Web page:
Even as late as 1970, the 1933 book burning evoked responses in literature. The refugee poet Hans Sahl, visiting Germany from his new home in New York, told a German school class in a poem:
But in the songs of the exiled, in the rustle of the wind, turning the leaves of a charred book, we shall tell you what happened.41
Beyond the impact of their written words, whether it was great or negligible, the exile writers spoke effectively about the book burning on campuses and in clubs and community centers.42 Perhaps this also contributed to the continued impact of the book burning in the United States.
Nor has this impact ceased even now. On 10 May 1983, immigrant intellectuals living in various parts of the United States were asked to share their recollections of fifty years ago on radio and television.43 This author was among those asked; he remembered not only the book burnings but the book mutilations that followed: We, as high school students, were asked to excise textbook pages and glue distorting substitute pages into histories and anthologies of literature. I also recalled, for an American radio station, our own book burning, when we, members of a Jewish youth group, rushed to our club room in the wake of the first arrests of 1935 to burn indexed books, for fear they would be found by the Gestapo. We were, of course, not alone. Theodor Kramer, after fleeing Austria, asks his sweetheart left behind, in a love poem:
And do my books, which I, before departing, gave you as presents, still stand upon your shelves ... or did you not, despite your feelings, have to burn a few?44
In short, contrary to what the Nazis expected, the memories of the book burning fifty years ago have not faded entirely-certainly not in the United States. They continue to be invoked whenever censorship, here or abroad, occurs. During Senator Joseph McCarthy's demagoguery, for example, President Eisenhower held a commencement address at Dartmouth College entitled "Don't join the book burners."45 Still more recently, on 1 June 1984, the New York Public Library, which had repeatedly sponsored or co- sponsored protests against the Nazi book burnings, excoriated the bibliocaust once again as part of a 4 1/2-month-long exhibit entitled "Censorship 500 Years of Conflict," the most comprehensive exhibition ever mounted on the subject. It included four photographs of the book burning, three of the burning in Berlin, one of the burning in Salzburg, Austria, on 30 April 1938, following the Anschluss. The caption explaining the photographs (and a sampling of burnt books) read as follows:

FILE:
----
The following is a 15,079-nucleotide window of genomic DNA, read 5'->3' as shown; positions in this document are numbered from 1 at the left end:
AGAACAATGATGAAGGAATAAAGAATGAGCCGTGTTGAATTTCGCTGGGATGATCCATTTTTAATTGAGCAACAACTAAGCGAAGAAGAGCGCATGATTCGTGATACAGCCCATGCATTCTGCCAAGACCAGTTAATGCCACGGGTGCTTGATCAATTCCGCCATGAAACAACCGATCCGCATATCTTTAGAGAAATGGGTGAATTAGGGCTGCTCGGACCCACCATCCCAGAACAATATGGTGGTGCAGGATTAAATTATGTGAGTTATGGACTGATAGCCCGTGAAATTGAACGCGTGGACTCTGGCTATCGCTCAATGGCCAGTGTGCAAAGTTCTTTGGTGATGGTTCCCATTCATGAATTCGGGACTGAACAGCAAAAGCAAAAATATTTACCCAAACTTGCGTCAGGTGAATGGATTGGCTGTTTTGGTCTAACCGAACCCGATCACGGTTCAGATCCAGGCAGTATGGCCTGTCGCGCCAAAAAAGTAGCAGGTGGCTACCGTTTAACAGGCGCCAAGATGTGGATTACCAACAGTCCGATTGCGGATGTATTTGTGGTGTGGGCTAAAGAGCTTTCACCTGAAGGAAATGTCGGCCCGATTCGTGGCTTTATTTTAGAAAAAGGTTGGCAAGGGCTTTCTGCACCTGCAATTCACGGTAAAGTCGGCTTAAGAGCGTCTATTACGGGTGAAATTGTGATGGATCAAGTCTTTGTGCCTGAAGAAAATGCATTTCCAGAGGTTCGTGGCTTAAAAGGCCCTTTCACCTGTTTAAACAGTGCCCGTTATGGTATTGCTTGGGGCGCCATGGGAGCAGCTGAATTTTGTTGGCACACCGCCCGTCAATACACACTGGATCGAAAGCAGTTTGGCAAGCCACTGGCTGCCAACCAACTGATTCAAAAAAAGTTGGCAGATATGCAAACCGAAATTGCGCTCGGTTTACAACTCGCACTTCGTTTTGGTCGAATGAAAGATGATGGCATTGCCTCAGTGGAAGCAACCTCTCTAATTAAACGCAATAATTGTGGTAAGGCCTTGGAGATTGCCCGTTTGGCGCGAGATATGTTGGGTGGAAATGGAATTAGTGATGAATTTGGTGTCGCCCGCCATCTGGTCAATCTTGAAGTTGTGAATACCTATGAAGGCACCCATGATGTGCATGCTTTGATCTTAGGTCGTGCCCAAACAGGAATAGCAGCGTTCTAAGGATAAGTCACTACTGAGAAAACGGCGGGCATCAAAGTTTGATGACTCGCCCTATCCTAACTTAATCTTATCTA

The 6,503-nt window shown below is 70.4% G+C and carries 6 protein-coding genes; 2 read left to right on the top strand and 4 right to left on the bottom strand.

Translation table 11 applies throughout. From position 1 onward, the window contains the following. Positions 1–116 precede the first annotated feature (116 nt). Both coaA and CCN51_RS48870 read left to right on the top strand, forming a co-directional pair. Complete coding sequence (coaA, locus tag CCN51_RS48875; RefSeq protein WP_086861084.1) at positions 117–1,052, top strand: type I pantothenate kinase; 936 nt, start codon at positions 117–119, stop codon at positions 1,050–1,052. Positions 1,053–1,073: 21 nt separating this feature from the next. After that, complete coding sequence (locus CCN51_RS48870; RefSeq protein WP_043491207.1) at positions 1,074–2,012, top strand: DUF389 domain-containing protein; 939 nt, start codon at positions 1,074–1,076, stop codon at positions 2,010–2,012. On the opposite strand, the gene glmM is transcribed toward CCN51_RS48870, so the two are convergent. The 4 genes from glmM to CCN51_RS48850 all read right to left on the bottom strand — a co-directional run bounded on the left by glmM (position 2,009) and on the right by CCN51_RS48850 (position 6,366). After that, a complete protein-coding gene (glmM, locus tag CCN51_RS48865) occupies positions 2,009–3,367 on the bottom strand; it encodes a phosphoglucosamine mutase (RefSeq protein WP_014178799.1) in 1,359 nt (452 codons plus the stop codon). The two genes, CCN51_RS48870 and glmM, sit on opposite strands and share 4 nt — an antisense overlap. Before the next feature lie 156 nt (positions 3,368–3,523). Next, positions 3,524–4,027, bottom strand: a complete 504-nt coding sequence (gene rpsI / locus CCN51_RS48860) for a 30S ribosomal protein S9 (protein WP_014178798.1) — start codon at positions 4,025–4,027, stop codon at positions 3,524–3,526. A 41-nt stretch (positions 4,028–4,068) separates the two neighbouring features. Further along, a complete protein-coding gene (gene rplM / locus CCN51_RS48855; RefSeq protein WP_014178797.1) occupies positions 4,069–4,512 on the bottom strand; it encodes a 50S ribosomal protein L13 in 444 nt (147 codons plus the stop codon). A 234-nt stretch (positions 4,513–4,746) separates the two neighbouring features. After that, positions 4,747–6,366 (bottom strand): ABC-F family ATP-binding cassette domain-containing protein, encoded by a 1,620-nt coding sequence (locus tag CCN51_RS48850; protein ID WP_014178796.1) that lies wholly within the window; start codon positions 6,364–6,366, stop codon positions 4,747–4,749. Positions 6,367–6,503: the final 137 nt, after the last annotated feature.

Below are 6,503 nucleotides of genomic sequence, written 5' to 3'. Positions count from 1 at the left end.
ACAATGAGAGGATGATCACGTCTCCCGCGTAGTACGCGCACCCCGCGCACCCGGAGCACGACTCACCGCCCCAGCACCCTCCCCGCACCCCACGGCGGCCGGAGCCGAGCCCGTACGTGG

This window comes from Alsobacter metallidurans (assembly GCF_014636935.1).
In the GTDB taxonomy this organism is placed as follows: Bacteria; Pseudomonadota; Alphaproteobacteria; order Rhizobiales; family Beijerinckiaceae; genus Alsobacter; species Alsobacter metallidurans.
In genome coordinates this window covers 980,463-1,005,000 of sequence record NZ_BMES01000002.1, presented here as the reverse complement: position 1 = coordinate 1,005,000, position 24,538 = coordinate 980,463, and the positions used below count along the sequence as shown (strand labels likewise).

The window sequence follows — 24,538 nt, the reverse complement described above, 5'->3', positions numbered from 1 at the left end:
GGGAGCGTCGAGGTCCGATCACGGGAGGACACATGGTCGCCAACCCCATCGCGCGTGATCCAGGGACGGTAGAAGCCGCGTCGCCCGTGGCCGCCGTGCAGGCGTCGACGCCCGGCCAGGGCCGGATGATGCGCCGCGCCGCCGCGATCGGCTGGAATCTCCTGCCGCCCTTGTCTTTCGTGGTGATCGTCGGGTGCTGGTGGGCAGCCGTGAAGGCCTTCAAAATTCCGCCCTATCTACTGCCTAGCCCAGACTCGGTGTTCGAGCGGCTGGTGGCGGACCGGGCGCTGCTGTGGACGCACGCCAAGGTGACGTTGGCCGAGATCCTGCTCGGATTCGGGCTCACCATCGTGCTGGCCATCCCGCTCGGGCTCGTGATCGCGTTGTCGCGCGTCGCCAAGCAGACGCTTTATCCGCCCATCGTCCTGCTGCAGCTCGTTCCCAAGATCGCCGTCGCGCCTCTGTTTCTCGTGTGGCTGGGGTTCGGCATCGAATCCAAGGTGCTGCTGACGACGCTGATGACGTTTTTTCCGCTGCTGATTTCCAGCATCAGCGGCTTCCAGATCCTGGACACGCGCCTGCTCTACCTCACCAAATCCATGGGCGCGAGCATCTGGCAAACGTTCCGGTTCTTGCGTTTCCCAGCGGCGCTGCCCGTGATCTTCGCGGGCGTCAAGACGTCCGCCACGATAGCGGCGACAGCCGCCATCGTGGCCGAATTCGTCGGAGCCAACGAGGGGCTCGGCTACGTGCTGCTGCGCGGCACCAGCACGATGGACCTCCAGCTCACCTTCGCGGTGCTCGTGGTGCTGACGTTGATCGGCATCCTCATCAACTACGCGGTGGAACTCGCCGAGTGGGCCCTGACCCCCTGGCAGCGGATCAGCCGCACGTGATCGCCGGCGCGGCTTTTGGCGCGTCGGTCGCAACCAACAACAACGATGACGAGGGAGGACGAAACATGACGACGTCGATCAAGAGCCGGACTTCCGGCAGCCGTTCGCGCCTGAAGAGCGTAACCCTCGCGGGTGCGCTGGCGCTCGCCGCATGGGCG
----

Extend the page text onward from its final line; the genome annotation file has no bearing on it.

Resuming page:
Hitler and his minister of propaganda, Joseph Goebbels, staged nation-wide book burnings on the night of May 10, 1933. The books burned were Jewish, Marxist, Bolshevik, or other "disreputable" or non-German books. These included the works of Heinrich Heine, Sigmund Freud, Thomas Mann, Erich Maria Remarque, Albert Einstein, Walter Benjamin, Karl Marx, Jack London and Margaret Sanger. Another book burning, this time of books by Jews, took place in Salzburg, Austria, following the plebiscite uniting Germany and Austria.
In addition, the catalogue of the exhibition referred to "the book burning of 'decadent' authors," and a brochure, available free to visitors, reminded readers that "Fascists utilized the complete arsenal of censorship - exile, imprisonment, and murder - as well as the banning and burning of books."46
Finally, in August 1984, Rabbi Alexander M. Schindler, President of the Union of American Hebrew Congregations and a frequent spokesman for the 1.25 million Reform Jews in America, drew parallels to the Nazi book burning when the government of the Moslem country of Malaysia requested the withdrawal of a work by a Jewish composer from the announced program of the New York Philharmonic, scheduled for the capital, Kuala Lumpur. Commenting on this attempt at censorship, Rabbi Schindler remonstrated: "The Malaysian action is reminiscent of the book-burning by the Nazi regime and should have been resisted and rejected by the Philharmonic." After first yielding to the request of the Malaysian government, the Philharmonic ultimately heeded the advice of Rabbi Schindler and of many other such voices.47 The theme of the book burning also recurs in American literature.
For example, in recalling the early stages of the genesis of his novel Fahrenheit 451, Ray Bradbury tells us:
It followed then that when Hitler burned a book I [a lover of libraries] felt it as keenly, please forgive me, as his killing a human, for in the long sum of history they are one and the same flesh. Mind or body, put to the oven, is a sinful practice, and I carried that with me....48
In fact, the very title of the novel evoked the burning of books; as Bradbury told us on the title page, 451 degrees Fahrenheit is "the temperature at which book paper catches fire, and burns ......"